When Is a Car Accident Settlement Legally Binding?
Most personal injury claims arising from car accidents are settled out-of-court, usually between an attorney representing the victim and the negligent party’s insurance company. Settlement negotiations are often a lengthy process. It is important for both sides to be clear as to their intentions and expectations, lest there be any misunderstanding as to the terms of a possible agreement.
Court Rejects Accident Victim’s Efforts to Undo Agreement
Like any contract, an accident settlement requires two things: an offer and an acceptance. If the insurance company offers to settle your personal injury claim for $50,000 and you accept the check, then you have entered into a legally binding contract. If, however, you make a counteroffer–you want $60,000 instead of $50,000–then there is no acceptance and therefore no contract.
Contracts are often described as a “meeting of the minds,” meaning both parties have agreed to the same substantive terms. There are, however, cases where one party may later dispute whether such a meeting of the minds occurred. For example, an accident victim may make what he considers a conditional offer, but the insurance company takes it as a final deal.
Here is a recent illustration from the Tennessee Court of Appeals. In this case the plaintiff, a U.S. Postal Service mail carrier, was injured when another driver rear-ended his delivery vehicle. The plaintiff subsequently sued the driver for negligence.
After filing the lawsuit, the plaintiff’s attorney sent a series of letters to the defendant’s insurance company, stating his client demanded the full $100,000 limit on the defendant’s policy. Eventually, the defendant’s attorney sent a letter stating his client and the insurance company “accepts the settlement offer.”
Seven months later, however, the defendant was still waiting for further instructions from the plaintiff on how to distribute the $100,000 settlement. At this point, the plaintiff said his medical expenses were higher than previously thought and he planned to pursue an uninsured motorist claim against his own insurer for the balance of the damages.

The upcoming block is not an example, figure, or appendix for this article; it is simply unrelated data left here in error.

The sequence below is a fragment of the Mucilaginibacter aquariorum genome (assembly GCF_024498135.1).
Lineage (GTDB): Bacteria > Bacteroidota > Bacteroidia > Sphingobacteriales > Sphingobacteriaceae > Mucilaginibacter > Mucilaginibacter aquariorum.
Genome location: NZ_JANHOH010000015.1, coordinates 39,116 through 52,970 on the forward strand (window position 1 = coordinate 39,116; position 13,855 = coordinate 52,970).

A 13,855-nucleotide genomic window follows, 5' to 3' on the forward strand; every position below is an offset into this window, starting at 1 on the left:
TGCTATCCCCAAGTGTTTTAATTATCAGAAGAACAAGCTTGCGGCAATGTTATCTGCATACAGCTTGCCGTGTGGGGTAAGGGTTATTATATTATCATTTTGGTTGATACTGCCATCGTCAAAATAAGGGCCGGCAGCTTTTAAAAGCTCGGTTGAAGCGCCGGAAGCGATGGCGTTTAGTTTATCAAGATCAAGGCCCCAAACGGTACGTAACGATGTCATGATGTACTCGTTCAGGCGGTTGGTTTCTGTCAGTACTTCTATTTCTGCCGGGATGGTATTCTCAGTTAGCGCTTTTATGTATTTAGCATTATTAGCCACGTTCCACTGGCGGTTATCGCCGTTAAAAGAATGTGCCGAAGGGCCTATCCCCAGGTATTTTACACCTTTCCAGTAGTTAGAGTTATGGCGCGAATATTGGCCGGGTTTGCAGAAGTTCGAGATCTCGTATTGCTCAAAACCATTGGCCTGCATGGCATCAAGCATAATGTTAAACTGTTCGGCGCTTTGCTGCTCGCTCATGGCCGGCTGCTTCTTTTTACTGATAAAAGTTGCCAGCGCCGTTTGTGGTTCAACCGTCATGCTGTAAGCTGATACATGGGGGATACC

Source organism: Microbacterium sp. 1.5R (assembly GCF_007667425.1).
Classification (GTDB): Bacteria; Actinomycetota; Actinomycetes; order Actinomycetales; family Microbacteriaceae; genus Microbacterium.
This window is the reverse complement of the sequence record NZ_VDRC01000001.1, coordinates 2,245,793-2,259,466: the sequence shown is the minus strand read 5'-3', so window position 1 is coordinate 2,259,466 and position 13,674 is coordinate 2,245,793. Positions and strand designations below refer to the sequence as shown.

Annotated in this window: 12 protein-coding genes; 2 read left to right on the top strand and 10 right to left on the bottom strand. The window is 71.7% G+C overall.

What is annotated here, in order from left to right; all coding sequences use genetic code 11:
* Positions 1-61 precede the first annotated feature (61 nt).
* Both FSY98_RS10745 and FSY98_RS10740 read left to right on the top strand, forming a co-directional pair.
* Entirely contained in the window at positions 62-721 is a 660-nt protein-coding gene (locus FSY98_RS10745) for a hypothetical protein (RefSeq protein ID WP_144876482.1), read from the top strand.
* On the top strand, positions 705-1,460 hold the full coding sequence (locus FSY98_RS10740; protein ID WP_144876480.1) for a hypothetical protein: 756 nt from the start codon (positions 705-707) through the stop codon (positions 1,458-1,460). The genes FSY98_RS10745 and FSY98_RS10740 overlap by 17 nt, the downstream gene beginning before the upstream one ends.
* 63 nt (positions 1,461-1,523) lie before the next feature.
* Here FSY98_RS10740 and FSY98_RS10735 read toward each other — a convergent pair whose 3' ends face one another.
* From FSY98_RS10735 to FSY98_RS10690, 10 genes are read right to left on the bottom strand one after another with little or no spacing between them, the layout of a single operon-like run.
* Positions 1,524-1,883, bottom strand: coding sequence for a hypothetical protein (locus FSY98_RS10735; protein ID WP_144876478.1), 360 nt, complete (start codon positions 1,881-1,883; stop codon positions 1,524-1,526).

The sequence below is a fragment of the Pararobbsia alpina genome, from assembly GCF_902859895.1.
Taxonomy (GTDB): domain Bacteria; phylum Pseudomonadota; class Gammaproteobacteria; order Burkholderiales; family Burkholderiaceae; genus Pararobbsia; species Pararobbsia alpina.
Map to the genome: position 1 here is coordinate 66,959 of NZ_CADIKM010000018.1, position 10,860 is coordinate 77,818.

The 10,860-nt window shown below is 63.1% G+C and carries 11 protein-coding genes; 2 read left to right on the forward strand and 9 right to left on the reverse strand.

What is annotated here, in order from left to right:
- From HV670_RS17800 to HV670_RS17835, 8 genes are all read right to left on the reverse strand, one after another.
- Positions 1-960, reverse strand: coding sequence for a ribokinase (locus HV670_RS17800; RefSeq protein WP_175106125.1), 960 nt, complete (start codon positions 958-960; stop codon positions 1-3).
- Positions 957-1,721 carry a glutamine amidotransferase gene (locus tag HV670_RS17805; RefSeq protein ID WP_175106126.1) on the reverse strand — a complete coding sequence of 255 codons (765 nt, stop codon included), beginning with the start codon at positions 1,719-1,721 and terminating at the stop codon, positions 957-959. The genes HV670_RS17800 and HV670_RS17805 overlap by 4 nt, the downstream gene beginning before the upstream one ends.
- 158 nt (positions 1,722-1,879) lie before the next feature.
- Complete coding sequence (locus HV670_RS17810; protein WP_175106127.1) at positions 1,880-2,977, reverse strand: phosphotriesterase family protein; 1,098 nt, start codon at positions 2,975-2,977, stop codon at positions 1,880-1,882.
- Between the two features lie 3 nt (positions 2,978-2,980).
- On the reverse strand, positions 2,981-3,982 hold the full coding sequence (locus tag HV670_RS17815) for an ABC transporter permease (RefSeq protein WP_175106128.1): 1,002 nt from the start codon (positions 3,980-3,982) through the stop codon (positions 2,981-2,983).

The defendant then asked a judge to enforce the settlement agreement. The judge did so. The plaintiff appealed, arguing there was no binding legal contract because, he claimed, there were waiting for the defendant’s insurance company to provide additional documents regarding the terms of the policy. The plaintiff further alleged the settlement was invalid because the defendant never notified the plaintiff’s uninsured motorist carrier.
But as the Court of Appeals explained, the plaintiff never requested such documents during the months of settlement negotiations. More to the point, “everyone involved knew at all pertinent times that the liability policy limits were $100,000.” As for failing to notify the plaintiff’s insurance carrier, the court said the defense was not made aware of the plaintiff’s uninsured motorist coverage until months after it agreed to the settlement. Accordingly, the Court of Appeals upheld the trial court’s ruling enforcing the settlement.
Need Help Dealing With an Insurance Company?
Negotiating with insurance companies is complicated enough when you have counsel. It certainly is something you should never attempt without counsel. If you need help from an experienced Tennessee car accident attorney, contact the offices of Fox Farley Willis & Burnette, Attorneys at Law, in Clinton or Knoxville today.